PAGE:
Sealing Arrest Records
Any arrest by a law enforcement agency means that there will be records of the entire incident(s). These records become accessible to the general public during background checks. However, following the amendment of the Section 851.90 of the California Penal Code, individuals who have been arrested but not convicted of a crime can petition a court to have their arrests records sealed to the general public. The governor of the state of California signed into law the Consumer Arrest Record Equity (CARE) Act last year as a means of helping people right their wrongs. The CARE Act provides accused individuals with an opportunity to start afresh without experiencing discrimination based on their history of arrest.
Eligibility for Petition
For the court to grant the request to seal records, the accused must meet certain requirements. For example, records can only be granted a seal under CARE if an arrest never ended in a conviction. Other conditioned for approval include:
There were no charges filed following an arrest
Charges were filed but they were dismissed before conviction
Charges were filed, the accused proceeded to trial but the court made a no guilty ruling
The accused was not convicted following a successful pre-trial diversion program
A person accused of an offense is ineligible to petition for such action under the following conditions:
If the statute of limitations of the crime has not yet expired making them subject to newer charges
Following an arrest for murder with no trial leading to acquittal
If an individual intentionally evaded prosecution either through fraudulent activities or fleeing jurisdiction.
Even if the law states that granting a request to sealing records is a right for each individual arrested and not convicted for a crime, there are exceptions to this rule. For example, people who have been arrested several times for either child, domestic, or elder abuse may have a difficult time trying to prove that sealing their records would the interests of justice. In other words, if the individual shows a pattern of arrests in any form of humanitarian abuse, their chances diminish drastically. This law tends to favor those with a relatively clean background since courts often look to meet the needs of the public first.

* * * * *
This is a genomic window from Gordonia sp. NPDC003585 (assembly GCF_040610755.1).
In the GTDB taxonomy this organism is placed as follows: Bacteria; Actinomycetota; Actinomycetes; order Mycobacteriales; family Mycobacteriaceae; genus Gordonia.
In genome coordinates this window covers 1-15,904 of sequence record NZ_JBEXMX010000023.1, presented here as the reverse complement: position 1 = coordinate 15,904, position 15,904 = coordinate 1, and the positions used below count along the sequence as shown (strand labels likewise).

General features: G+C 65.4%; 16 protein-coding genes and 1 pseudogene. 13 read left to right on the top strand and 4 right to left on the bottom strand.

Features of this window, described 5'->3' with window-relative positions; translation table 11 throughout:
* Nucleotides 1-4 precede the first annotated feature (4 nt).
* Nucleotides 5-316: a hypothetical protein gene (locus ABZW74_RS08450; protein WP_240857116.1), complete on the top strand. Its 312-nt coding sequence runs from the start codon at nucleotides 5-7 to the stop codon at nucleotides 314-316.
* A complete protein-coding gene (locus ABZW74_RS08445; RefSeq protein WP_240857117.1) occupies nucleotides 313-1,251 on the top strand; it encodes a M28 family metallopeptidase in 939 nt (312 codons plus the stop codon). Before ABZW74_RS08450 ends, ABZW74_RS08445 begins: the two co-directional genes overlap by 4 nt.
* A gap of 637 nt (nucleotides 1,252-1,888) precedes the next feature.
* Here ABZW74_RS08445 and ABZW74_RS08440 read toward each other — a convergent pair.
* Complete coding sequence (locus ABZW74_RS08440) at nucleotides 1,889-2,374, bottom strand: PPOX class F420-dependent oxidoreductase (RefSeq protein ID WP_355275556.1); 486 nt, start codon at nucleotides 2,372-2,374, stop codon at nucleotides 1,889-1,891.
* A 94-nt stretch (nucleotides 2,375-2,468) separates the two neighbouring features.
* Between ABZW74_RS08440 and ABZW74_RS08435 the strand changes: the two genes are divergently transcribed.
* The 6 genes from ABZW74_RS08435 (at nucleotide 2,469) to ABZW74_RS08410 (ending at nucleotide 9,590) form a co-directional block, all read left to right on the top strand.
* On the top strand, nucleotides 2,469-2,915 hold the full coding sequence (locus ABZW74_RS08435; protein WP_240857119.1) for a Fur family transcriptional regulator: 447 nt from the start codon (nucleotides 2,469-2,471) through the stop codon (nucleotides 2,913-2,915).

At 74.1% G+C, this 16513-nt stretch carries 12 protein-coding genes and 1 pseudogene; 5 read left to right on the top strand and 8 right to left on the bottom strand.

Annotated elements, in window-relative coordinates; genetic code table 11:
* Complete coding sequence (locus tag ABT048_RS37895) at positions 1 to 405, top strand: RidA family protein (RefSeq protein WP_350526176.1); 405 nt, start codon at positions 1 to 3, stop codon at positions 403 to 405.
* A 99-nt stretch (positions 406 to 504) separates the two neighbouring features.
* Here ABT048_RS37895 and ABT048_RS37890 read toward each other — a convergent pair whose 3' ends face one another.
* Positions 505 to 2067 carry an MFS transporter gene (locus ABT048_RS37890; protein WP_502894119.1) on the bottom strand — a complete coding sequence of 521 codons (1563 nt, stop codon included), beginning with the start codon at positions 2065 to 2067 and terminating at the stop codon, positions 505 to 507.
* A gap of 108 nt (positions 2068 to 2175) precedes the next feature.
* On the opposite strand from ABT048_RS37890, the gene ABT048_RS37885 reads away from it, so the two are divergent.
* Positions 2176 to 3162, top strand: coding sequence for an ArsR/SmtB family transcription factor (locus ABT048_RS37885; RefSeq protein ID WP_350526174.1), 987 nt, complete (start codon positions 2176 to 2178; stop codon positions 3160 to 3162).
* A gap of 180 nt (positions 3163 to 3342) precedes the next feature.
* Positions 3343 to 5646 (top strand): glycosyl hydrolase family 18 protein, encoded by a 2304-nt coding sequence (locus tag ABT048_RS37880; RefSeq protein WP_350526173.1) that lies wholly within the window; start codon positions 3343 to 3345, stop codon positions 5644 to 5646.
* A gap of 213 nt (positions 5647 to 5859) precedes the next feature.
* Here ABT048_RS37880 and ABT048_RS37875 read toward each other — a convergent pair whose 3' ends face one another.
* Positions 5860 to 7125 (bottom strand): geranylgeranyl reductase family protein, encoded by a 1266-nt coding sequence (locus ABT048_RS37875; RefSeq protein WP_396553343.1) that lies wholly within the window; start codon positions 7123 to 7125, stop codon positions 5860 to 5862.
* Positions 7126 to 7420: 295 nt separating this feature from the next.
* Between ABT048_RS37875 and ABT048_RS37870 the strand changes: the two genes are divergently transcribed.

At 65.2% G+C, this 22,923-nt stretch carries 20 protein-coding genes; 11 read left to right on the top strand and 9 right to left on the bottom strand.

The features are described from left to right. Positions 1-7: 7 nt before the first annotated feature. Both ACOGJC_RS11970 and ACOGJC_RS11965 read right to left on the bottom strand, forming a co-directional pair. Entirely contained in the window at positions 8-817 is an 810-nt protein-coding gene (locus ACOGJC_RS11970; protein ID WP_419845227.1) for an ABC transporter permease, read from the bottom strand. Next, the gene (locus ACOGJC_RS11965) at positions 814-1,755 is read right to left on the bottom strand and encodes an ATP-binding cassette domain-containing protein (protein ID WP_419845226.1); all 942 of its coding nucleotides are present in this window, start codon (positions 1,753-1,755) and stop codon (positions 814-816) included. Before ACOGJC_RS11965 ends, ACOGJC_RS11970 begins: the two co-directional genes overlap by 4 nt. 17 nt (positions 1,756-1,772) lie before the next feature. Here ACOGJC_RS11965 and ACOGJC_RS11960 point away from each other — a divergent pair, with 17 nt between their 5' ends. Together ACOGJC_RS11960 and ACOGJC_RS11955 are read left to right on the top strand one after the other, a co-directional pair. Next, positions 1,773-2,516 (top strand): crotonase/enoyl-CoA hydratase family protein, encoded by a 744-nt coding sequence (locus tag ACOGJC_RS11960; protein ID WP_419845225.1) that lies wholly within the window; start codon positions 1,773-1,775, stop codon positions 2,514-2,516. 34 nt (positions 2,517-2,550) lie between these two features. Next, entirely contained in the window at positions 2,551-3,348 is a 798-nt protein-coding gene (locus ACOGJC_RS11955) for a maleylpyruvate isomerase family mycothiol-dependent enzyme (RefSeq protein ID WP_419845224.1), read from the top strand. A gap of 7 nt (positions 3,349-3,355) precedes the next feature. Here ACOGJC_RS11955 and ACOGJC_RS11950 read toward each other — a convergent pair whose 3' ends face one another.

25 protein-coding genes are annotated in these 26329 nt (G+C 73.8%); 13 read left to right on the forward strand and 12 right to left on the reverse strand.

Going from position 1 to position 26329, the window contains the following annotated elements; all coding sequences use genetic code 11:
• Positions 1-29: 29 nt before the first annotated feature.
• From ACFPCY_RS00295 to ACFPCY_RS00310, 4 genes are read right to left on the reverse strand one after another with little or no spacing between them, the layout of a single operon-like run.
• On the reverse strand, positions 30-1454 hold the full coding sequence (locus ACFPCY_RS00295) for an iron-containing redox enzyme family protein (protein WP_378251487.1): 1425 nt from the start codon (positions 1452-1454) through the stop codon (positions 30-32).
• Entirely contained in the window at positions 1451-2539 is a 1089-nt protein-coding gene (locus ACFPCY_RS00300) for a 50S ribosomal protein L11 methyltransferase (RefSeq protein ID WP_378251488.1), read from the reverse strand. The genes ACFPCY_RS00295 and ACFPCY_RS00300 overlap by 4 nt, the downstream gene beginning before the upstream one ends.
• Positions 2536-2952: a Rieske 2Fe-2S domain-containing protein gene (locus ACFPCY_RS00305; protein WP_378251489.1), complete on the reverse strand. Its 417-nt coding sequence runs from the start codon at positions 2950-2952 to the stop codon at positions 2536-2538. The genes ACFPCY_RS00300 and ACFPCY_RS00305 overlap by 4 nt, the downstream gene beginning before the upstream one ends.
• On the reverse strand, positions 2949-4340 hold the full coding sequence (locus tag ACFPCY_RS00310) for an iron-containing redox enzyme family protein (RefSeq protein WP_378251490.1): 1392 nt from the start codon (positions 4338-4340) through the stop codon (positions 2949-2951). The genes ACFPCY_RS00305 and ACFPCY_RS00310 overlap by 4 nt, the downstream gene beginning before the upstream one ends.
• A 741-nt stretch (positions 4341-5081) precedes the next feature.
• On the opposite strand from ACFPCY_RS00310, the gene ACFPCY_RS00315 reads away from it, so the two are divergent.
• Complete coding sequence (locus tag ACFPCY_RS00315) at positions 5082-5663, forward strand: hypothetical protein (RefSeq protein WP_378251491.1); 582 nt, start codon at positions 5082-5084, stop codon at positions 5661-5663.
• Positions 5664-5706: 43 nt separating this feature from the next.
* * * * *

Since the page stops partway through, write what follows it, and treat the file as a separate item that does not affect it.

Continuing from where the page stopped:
The Process of Sealing Arrests Records
Contrary to what many people believe, the process of getting one’s arrest records sealed is not automatic. Sealing one’s records requires great knowledge, time, and patience. To initiate the process, the defense attorney must file a petition in the court or city where the arrest occurred. The defendant then serves the petition to both the law enforcement agency that carried out the arrest and the prosecution. The petition must include details relevant and crucial to the case including the name and date of birth of the accused, the date of the arrest, the city or county of arrest, the name of the arresting law enforcement agency, the charges filed, and a statement showing why the court should grant the petition.
Once the petition is shared among the parties, the prosecuting attorney may request a hearing to argue why the court should grant the request. The judge will then examine your records to determine whether such an action will serve the interests of justice. If successful, the court will relieve the accused of all penalties and liabilities. The court will also forward the order to the arresting law enforcement agency, Department of Justice, and local agency in charge of history records. From this point on, the arrest is sealed and will not appear in background checks.
Benefits of Sealing Arrest Records
The most obvious benefits of having one’s arrest records sealed is that it opens up more employment opportunities and activities. Employers usually conduct background checks to determine whether their potential employees are law-abiding. An arrest record is reason to exclude an individual for potential employment. Sealing one’s records makes them eligible for professional certificates, licenses, loan application and housing relief.
Despite the benefits of sealing arrest records, those arrested or charged for misconduct may face a difficult journey trying to prove why their records should be sealed. The burden of proof falls on the defendant to show that they have faced hardships as a result of such a record and evidence of rehabilitation. People who wish to have their records sealed are advised against seeking such action without legal advice. Californians should also keep in mind that a sealed record does not mean complete discretion. The record can still be used against you when facing future charges. These records are also accessible to the criminal justice agency for reference and periodical assessment. Moreover, the law requires people who have had their records sealed to disclose the record information to a public office, peace officer employment position, and state licensing. People who wish to have their records sealed are advised against seeking such action without legal advice since the process requires vast knowledge and experience in criminal law.